THE role of trusted journalism published by local news media titles is more important than ever before.

With rapid advances in AI technology, the potential for convincing misinformation to spread through the internet is increasing exponentially.

And the challenges that poses for our democracy are coming into sharp focus as we enter an election year.

This makes the role of trusted journalism even more important than ever. It is critical that all of us know where to go for trusted news and information, subject to the proper checks and balances.

Local news media titles are very highly trusted, and they fight for your community and your right to know on a daily basis.

Public notices - advertisements about things such as road closures, planning and licensing applications – are admittedly less glamorous than brilliant front-page investigation.

But they are still a very important part of a local newspaper’s offering.

If, for example, authorities want to make changes to the road network in your area then they are legally required to publish a public notice publicising the plans in the local paper.

That statutory requirement on councils gives everyone the opportunity see the plans and debate them before they are implemented.

Weakening or changing that statutory requirement amounts to an attack on your right to know.

Sadly, that is exactly what new legislation from the Welsh Government proposes to do.

Tucked away in the Local Government Finance (Wales) Bill is a proposal to remove the statutory requirement for councils to publish council tax changes in print local newspapers.

This is dangerous and must be abandoned.

Independent research and the Welsh government’s own impact assessment show that printed local newspapers are an essential platform for ensuring that the public - particularly the elderly, disenfranchised, those living in rural areas, and lower income households - have access to critical information that may have a profound impact upon their lives.

According to Digital Communities Wales, the level of digital exclusion in Wales is even higher than in the rest of the UK, with as many as seven per cent of the population, or 170,000 people, not using the internet.

As the Bill’s impact assessment acknowledges, removing the requirement for local authorities to publish council tax details in local newspapers could reduce accessibility for older age groups - only 41 per cent of people over 75 have basic digital skills.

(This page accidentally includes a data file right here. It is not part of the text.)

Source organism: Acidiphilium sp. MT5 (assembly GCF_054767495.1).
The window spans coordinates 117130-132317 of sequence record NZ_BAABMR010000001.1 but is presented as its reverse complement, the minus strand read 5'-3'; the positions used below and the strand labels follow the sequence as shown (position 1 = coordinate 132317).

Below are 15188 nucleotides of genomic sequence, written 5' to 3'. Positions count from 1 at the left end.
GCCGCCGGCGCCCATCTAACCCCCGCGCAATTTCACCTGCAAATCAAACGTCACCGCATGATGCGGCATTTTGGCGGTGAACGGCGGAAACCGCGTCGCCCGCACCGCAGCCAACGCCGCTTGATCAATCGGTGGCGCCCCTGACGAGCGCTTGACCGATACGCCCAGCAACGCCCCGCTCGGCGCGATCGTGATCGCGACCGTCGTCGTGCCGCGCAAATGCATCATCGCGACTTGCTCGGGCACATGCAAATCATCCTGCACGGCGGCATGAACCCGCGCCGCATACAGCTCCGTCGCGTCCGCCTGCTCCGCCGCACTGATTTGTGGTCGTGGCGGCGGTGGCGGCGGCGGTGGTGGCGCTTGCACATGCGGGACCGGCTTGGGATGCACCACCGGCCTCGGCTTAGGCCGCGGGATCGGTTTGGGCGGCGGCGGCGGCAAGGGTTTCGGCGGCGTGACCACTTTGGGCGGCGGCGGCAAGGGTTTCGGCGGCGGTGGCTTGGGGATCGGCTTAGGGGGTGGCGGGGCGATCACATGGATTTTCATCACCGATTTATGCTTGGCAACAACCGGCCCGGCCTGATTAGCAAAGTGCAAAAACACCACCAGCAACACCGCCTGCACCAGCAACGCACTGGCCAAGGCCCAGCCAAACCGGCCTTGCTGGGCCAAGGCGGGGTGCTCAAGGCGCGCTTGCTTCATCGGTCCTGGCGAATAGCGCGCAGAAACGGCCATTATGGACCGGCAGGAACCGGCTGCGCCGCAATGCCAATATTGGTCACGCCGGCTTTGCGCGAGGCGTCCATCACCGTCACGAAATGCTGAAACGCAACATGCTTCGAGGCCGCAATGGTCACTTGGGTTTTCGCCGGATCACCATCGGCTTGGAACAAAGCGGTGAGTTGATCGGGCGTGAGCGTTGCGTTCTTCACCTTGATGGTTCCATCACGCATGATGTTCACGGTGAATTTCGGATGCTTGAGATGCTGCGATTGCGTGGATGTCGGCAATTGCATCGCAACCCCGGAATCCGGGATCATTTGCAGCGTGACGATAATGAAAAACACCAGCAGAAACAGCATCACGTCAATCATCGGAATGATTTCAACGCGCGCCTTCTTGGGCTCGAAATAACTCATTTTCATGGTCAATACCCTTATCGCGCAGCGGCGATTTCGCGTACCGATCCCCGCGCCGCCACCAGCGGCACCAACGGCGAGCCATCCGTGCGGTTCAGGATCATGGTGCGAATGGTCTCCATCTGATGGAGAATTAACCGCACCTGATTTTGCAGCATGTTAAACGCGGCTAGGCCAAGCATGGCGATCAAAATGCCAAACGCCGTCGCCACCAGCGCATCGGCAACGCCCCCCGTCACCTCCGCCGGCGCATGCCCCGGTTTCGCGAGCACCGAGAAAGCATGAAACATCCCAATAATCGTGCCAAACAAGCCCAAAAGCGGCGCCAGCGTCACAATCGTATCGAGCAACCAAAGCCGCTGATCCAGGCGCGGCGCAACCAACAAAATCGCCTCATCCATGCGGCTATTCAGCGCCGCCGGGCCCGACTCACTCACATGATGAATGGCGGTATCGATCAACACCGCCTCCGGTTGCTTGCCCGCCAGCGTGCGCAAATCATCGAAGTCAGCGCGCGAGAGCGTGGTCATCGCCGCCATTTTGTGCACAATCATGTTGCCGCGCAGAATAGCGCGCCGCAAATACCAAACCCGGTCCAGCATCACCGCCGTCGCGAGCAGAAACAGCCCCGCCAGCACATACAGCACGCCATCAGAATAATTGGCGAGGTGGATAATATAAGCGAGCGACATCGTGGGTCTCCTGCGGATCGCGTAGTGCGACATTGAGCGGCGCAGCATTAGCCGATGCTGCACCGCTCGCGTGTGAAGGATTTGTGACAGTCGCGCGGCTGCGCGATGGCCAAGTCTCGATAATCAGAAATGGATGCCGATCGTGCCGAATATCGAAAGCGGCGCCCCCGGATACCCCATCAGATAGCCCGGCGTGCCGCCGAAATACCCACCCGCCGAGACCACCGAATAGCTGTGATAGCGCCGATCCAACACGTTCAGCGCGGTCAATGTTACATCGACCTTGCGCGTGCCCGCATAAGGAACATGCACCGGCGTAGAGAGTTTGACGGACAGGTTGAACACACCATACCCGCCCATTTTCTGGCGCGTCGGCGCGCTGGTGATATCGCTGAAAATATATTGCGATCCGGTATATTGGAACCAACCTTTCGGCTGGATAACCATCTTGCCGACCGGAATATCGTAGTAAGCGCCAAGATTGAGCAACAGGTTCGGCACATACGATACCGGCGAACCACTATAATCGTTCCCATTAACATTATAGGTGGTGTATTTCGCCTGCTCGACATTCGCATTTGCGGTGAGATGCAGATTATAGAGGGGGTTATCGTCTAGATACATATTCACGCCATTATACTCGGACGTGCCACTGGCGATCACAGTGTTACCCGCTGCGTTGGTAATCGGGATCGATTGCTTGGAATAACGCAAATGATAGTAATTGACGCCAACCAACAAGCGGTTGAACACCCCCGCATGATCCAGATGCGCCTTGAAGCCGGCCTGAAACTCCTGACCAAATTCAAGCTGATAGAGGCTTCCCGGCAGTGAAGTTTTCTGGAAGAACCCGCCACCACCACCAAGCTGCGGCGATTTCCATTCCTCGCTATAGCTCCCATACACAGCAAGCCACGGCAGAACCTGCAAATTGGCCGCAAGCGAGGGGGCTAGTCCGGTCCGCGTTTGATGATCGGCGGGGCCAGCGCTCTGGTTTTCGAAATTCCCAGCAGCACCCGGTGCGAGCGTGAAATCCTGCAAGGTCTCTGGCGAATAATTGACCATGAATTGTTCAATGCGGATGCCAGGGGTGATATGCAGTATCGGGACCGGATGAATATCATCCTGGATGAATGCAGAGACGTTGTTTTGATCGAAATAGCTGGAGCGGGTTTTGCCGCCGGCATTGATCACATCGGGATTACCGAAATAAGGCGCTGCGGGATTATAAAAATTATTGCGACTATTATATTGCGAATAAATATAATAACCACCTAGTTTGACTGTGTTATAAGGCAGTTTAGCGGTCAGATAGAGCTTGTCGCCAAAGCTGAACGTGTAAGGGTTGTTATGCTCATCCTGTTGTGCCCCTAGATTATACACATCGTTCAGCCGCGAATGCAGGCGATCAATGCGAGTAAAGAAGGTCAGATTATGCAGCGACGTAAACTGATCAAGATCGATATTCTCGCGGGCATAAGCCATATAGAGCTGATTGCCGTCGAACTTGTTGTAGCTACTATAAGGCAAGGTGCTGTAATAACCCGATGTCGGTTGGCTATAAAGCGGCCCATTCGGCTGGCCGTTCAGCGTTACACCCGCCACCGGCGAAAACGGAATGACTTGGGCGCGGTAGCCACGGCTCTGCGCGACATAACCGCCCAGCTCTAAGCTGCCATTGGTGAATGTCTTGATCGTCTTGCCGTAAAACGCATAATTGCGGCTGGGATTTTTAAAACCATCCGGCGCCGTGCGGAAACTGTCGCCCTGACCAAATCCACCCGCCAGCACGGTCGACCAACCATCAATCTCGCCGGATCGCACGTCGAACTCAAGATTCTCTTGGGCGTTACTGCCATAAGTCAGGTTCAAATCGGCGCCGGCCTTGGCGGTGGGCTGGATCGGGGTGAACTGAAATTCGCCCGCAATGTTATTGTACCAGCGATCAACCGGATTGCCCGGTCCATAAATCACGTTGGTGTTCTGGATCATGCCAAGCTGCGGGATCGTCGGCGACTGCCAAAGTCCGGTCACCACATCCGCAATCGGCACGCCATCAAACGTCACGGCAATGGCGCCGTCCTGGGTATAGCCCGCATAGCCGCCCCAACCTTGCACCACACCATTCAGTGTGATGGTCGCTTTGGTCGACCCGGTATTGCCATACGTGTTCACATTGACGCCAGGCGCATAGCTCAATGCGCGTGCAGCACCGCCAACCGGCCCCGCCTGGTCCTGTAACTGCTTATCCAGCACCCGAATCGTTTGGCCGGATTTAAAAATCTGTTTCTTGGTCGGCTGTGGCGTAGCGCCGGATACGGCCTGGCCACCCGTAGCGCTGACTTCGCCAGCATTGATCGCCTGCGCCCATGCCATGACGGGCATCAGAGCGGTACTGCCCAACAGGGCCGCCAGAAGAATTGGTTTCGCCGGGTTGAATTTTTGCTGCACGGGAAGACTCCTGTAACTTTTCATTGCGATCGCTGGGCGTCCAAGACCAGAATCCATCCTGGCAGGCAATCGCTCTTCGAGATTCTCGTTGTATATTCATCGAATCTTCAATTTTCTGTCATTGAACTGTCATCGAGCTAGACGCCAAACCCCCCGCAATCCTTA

It may also create accessibility issues for lower income households, who may have less access to and affordability of devices and connectivity.

Those who are economically inactive are less likely to use the internet (86 per cent) than those in employment (99 per cent).

And it could also impact households in rural areas. Digital Communities Wales suggested that people living in rural areas can be excluded from digital services due to problems in broadband provision.

People living in rural Wales may therefore rely more on information about their council tax being provided in print because they are less able to access information online.

Relying on publishing the notices in at least one library in the local authority area, as proposed in the Bill, is not a credible solution.

A recent report by the Wales Public Interest Journalism Working Group, which included representatives from a wide range of publishers big and small, recognised that the publication of statutory notices in newspapers provides vital information to the community.

At the same time, it noted that such notices provide a vital revenue stream for news publishers, supporting coverage of news, politics and current affairs and that some titles might no longer be viable if public notices were removed.

The local news media industry has also worked to boost the reach of public notices still further with the launch of the Public Notice Portal in May this year.

Developed with funding and technical expertise from Google, the free to use portal is now the online home for thousands of public notices from across the local news media sector.

But all that good work could be placed at risk if the statutory requirement to publish in print newspapers were weakened, as proposed in the new Bill.

We urge the Welsh government and Members of the Senedd from all parties to stand up for transparency and accountability by maintaining the statutory requirement for councils to publish these vital public notices in print local papers.